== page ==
JOSEPH - Western historian and author Alvin Josephy Jr., who divides his time between homes in Joseph and Connecticut, will be a guest of honor Tuesday at the grand opening of the National Museum of the American Indian on the National Mall in Washington, D.C.
Josephy was the founding chairman of the board of trustee of the museum after it was authorized by Congress as the 16th museum of the Smithsonian Institute in 1989.
"This is the culmination of a long crusade, that the Indians should receive the respect they deserve," Josephy said this week about the museum from his Joseph home. "It's a realization of my life-long dream for the Indians. I plan to go to look and learn."
The date coincides with the 100th anniversary of the death of Chief Joseph, who was exiled to the Colville reservation following his return from Oklahoma after the Nez Perce War of 1877.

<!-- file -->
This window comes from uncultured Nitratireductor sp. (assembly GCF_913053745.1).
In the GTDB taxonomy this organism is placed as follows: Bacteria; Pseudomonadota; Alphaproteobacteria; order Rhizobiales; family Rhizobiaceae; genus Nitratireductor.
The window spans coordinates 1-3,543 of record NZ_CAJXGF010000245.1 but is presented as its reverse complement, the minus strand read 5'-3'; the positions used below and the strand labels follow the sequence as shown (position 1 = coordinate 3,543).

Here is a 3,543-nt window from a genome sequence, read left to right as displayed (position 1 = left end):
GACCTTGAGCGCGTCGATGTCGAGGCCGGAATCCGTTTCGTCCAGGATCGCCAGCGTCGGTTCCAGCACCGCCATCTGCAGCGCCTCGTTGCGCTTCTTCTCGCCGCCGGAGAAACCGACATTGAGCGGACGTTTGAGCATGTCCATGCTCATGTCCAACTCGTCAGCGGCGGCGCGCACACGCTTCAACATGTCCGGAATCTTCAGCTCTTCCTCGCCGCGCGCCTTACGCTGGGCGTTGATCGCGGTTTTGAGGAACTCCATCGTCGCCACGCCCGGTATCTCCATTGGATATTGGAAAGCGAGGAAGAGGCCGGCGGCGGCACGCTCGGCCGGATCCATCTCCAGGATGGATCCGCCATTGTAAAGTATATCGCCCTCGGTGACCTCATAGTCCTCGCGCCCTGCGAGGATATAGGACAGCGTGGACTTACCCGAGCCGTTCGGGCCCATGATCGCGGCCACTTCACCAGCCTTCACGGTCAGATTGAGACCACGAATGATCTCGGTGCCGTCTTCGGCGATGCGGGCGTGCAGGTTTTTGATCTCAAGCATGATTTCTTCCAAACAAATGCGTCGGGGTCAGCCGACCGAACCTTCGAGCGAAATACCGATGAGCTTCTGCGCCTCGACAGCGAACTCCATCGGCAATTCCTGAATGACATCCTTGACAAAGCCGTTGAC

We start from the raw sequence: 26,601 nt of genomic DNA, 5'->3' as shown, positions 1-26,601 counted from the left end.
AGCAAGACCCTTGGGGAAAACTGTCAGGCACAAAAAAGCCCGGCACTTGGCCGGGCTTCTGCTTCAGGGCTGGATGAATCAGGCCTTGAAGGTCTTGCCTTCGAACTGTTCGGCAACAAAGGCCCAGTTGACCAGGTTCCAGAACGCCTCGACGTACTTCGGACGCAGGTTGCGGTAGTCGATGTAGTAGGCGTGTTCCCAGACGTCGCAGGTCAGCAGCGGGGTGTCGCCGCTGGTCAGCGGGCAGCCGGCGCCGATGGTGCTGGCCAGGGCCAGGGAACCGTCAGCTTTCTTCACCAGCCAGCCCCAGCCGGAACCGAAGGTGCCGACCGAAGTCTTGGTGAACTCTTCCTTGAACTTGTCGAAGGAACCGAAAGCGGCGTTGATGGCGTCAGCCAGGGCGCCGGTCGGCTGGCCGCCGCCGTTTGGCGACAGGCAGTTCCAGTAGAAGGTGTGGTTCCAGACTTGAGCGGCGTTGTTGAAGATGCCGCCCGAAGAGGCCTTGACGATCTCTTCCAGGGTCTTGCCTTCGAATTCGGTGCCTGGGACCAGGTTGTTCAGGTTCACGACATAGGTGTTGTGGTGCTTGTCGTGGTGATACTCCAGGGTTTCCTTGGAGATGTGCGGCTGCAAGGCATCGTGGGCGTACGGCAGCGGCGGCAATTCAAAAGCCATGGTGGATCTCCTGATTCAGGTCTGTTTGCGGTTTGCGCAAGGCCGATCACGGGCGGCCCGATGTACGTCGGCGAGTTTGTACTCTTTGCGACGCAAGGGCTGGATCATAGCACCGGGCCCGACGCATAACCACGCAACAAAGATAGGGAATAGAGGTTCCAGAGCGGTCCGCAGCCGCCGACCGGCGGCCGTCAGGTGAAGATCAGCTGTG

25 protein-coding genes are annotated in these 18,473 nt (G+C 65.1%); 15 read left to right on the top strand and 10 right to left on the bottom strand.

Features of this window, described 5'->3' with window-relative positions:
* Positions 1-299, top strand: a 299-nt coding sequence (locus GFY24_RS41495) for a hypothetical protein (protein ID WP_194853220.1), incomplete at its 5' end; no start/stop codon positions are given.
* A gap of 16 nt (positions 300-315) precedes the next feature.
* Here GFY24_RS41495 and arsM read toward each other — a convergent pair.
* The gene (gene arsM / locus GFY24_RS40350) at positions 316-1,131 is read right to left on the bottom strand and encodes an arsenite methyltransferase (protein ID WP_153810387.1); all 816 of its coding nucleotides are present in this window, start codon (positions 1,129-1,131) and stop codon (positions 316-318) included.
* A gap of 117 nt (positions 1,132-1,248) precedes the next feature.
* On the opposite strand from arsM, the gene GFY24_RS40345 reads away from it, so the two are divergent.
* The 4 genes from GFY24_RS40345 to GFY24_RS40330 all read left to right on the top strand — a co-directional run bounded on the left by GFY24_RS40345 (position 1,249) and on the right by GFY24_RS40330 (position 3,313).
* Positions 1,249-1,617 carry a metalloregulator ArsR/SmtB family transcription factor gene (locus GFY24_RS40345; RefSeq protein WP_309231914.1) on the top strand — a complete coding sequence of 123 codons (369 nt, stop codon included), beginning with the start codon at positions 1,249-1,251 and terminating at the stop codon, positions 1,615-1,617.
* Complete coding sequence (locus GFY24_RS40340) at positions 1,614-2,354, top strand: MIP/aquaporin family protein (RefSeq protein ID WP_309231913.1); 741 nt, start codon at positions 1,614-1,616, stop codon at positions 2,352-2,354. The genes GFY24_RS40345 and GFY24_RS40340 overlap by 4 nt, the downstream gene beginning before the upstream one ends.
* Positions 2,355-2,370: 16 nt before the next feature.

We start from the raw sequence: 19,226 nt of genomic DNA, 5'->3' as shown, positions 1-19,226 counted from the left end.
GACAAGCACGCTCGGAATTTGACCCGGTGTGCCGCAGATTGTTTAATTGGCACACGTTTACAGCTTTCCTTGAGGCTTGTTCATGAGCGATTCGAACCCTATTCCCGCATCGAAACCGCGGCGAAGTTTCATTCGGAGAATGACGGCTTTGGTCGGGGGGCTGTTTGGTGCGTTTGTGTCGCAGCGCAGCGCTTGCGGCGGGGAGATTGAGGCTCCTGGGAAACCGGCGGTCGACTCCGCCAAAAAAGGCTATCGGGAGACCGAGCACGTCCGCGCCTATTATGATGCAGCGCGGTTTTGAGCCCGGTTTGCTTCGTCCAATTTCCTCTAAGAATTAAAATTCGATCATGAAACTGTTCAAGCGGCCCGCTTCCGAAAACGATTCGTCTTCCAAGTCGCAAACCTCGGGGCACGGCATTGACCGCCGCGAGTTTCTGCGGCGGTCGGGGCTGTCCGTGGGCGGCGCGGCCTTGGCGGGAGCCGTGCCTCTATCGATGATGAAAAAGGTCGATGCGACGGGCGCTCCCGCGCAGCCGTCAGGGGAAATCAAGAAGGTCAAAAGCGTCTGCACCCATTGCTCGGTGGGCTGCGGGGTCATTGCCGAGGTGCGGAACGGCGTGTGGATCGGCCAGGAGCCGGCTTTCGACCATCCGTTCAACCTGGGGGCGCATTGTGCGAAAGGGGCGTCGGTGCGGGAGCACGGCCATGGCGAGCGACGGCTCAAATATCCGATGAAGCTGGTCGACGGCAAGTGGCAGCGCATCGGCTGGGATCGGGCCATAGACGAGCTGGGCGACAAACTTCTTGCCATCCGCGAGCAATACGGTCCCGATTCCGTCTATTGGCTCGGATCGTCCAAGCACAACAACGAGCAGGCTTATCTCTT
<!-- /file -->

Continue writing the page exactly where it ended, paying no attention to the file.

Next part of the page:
During the past half century Josephy, a former WWII correspondent and former editor of American Heritage, has gained prominence as a supporter of American Indian tribes during their struggles for sovereignty and treaty rights. He is the author of such books as "Patriot Chiefs," "The Nez Perce Indians and the Opening of the Northwest," and "500 Nations".
At present he is involved in a book project that will give the Indian perspective on the Lewis and Clark expedition and its aftermath.
Among contributors to that book is Bobbie Conner, director of the Tamastslikt Cultural Institute on the Confederated Tribes of the Umatilla Indian Reservation near Pendleton. Conner and her mother, Leah, will be among representatives of the Umatilla reservation attending the museum opening in Washington, D.C., Tuesday. Both are involved in the Tamkaliks Celebration in Wallowa every summer and are frequent visitors to Wallowa County.
More than 12,000 American Indians from tribes across the hemisphere are expected to take part in the opening ceremony's First Nations procession and festival.